Ben Levi Ross, center, stars as the title character in the touring production of “Dear Evan Hansen,” coming to the Broward Center next week. Credit: Matthew Murphy.

Teen angst has long served as the inspiration for great musical theater. “The Fantasticks” (1960), “Bye Bye Birdie” (1960), “” the 2006 Tony-winning musical based on an 1891 German play, and “Fun Home,” the 2013 winner inspired by cartoonist Alison Bechdel’s graphic novel.

“” a rock musical with music by Benj Pasek and Justin Paul (“” “Greatest Showman”) and book by Steven Levenson that took home six Tonys, including best musical in 2017, is the latest blockbuster to play on those familiar themes of adolescence.  

The touring production comes to the Broward Center on Tuesday, March 26 for a two-week run starring Ben Levi Ross in the title role.

“There are so many pieces why this show has been such a success,” said Ross in a telephone interview. “The characters are so specific, so real and so flawed. There’s not one person on the stage where you recognize a perfect moral compass. Everyone has their moments of levity and big pitfalls and they deal with them in real and different ways.”

“Dear Evan Hansen” tells the story of a young man with social anxiety disorder who so yearns to make a connection with his peers that he fabricates a relationship with a deceased student. 

In a misguided attempt to comfort the boy’s grieving family, Evan pretends that he was good friends with their son. He fabricates an email account to “prove” their friendship, and when a fake suicide note makes its way online, Evan finds himself the unintended face of a viral video about loneliness and friendship.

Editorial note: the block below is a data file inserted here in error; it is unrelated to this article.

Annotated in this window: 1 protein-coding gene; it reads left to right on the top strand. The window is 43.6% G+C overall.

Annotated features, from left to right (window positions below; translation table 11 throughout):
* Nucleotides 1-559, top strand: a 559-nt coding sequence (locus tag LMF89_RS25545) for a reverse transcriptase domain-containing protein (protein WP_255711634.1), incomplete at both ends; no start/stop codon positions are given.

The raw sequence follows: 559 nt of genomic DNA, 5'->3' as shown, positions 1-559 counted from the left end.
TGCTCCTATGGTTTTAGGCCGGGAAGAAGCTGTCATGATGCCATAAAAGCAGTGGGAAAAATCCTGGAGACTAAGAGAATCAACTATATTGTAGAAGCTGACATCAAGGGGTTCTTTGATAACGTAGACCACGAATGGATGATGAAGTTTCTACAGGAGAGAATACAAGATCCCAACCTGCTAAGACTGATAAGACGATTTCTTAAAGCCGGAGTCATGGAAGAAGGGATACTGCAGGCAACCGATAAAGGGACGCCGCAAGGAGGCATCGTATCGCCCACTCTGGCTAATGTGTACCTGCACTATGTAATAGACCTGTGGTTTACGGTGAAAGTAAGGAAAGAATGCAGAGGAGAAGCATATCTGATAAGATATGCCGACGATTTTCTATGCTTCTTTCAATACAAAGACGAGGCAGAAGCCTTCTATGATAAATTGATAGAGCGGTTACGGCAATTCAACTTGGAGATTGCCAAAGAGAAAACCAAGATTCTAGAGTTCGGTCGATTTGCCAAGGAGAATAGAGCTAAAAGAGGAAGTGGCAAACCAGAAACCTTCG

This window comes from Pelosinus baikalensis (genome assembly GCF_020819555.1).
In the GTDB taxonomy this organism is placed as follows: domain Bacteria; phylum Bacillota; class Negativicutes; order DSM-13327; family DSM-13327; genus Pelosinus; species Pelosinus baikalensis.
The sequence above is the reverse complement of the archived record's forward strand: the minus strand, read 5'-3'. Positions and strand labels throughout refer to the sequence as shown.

Evan is drawn deeper and deeper into the lie and his relationship with his actual mother wanes in comparison to that of his “shiny new” family. He finally lands the girl of his dreams, and, most importantly, he’s no longer invisible. 

Eventually, Evan is forced to make a decision: Will he give himself over to the fantasy he’s created, or will he reveal the truth and risk losing everything he’s ever wanted? 

“It really is a play with music,” Ross said. “It’s not an operetta. There is a sturdy book by Steven Levenson, so audiences can expect a well-constructed story that is riveting and exciting and you never know what’s happening next. The score is beautiful. Benj and Justin are geniuses. The score verges and converges with pop music in a tasteful way that maintains beautiful, intricate, lush musical theater melodies.”

The role has been equally life-changing for Ross, who left his musical theater program at Carnegie-Mellon University in Pittsburgh to join the Broadway cast as an understudy. He spent 10 months in New York before taking the lead in the first national tour last year and beginning his travels across the country to cities both large and small.

“It’s been a dream come true,” he said.

The national touring production of “Dear Evan Hansen” opens March 26 and runs through April 7 at the Broward Center in Fort Lauderdale. Tickets start at $63 at BrowardCenter.org.